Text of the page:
UNESCO 2012 Paris OER Declaration

Today the United Nations Educational, Scientific & Cultural Organization (UNESCO) published the UNESCO 2012 Paris OER Declaration. Here are the recommendations, but be sure to read the full document for all the context:

The World OER Congress held at UNESCO, Paris on 20-22 June 2012… Recommends that States, within their capacities and authority:

a. Foster awareness and use of OER.
Promote and use OER to widen access to education at all levels, both formal and non-formal, in a perspective of lifelong learning, thus contributing to social inclusion, gender equity and special needs education. Improve both cost-efficiency and quality of teaching and learning outcomes through greater use of OER.

b. Facilitate enabling environments for use of Information and Communications Technologies (ICT).
Bridge the digital divide by developing adequate infrastructure, in particular, affordable broadband connectivity, widespread mobile technology and reliable electrical power supply. Improve media and information literacy and encourage the development and use of OER in open standard digital formats.

c. Reinforce the development of strategies and policies on OER.
Promote the development of specific policies for the production and use of OER within wider strategies for advancing education.

d. Promote the understanding and use of open licensing frameworks.
Facilitate the re-use, revision, remixing and redistribution of educational materials across the world through open licensing, which refers to a range of frameworks that allow different kinds of uses, while respecting the rights of any copyright holder.

e. Support capacity building for the sustainable development of quality learning materials.
Support institutions, train and motivate teachers and other personnel to produce and share high-quality, accessible educational resources, taking into account local needs and the full diversity of learners. Promote quality assurance and peer review of OER. Encourage the development of mechanisms for the assessment and certification of learning outcomes achieved through OER.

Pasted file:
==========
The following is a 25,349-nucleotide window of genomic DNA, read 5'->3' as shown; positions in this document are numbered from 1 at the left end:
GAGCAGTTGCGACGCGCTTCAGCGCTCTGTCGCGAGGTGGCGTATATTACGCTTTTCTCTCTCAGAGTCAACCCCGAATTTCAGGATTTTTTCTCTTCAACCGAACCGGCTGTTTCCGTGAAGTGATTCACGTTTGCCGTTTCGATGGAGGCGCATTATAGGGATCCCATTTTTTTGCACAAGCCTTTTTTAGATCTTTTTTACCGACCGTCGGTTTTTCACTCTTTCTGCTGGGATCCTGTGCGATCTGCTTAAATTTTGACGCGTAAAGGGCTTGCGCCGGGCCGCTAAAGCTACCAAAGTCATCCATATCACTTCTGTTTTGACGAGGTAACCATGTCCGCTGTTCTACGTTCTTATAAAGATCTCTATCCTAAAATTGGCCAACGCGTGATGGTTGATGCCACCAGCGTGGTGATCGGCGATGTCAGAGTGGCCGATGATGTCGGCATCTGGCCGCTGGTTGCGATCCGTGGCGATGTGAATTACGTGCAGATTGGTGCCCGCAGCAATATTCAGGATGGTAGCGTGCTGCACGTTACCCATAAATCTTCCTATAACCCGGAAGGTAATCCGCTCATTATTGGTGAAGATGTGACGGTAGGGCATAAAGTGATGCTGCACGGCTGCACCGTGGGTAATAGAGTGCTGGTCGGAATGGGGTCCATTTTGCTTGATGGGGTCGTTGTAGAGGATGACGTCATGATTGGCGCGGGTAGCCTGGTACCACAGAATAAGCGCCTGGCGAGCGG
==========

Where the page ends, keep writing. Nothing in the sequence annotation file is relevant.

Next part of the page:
f. Foster strategic alliances for OER.
Take advantage of evolving technology to create opportunities for sharing materials which have been released under an open license in diverse media and ensure sustainability through new strategic partnerships within and among the education, industry, library, media and telecommunications sectors.

g. Encourage the development and adaptation of OER in a variety of languages and cultural contexts.
Favour the production and use of OER in local languages and diverse cultural contexts to ensure their relevance and accessibility. Intergovernmental organisations should encourage the sharing of OER across languages and cultures, respecting indigenous knowledge and rights.

h. Encourage research on OER.
Foster research on the development, use, evaluation and re-contextualisation of OER as well as on the opportunities and challenges they present, and their impact on the quality and cost-efficiency of teaching and learning in order to strengthen the evidence base for public investment in OER.

i. Facilitate finding, retrieving and sharing of OER.
Encourage the development of user-friendly tools to locate and retrieve OER that are specific and relevant to particular needs. Adopt appropriate open standards to ensure interoperability and to facilitate the use of OER in diverse media.

j. Encourage the open licensing of educational materials produced with public funds.
Governments/competent authorities can create substantial benefits for their citizens by ensuring that educational materials developed with public funds be made available under open licenses (with any restrictions they deem necessary) in order to maximize the impact of the investment.

It’s a great day for universal access to education for everyone!

1 thought on “UNESCO 2012 Paris OER Declaration”

  1. It is a good start, and it is – possibly – way better than nothing. But….

    What is open licensing? It is a meaningless term. Copyright material visible on the web is open. We need FREE LICENSING, not open licensing. The secret to making this work is to

    1. Share with licenses that foster REUSABILITY – not licenses that limit it
    2. Ensure that raw materials are available wherever possibleby sustaining version managed repositories
    3. Build communities that are not restricted to certain categories of people, where ANYONE is allowed to participate and contribute, not communities that exclude contributions from certain people as most OER licenses currently do
    4. Create a culture of remix (including remixing to improve quality)
    5. Use free licenses to promote student remix – rip mix and learn.

    Where is that in the declaration?


Comments are closed.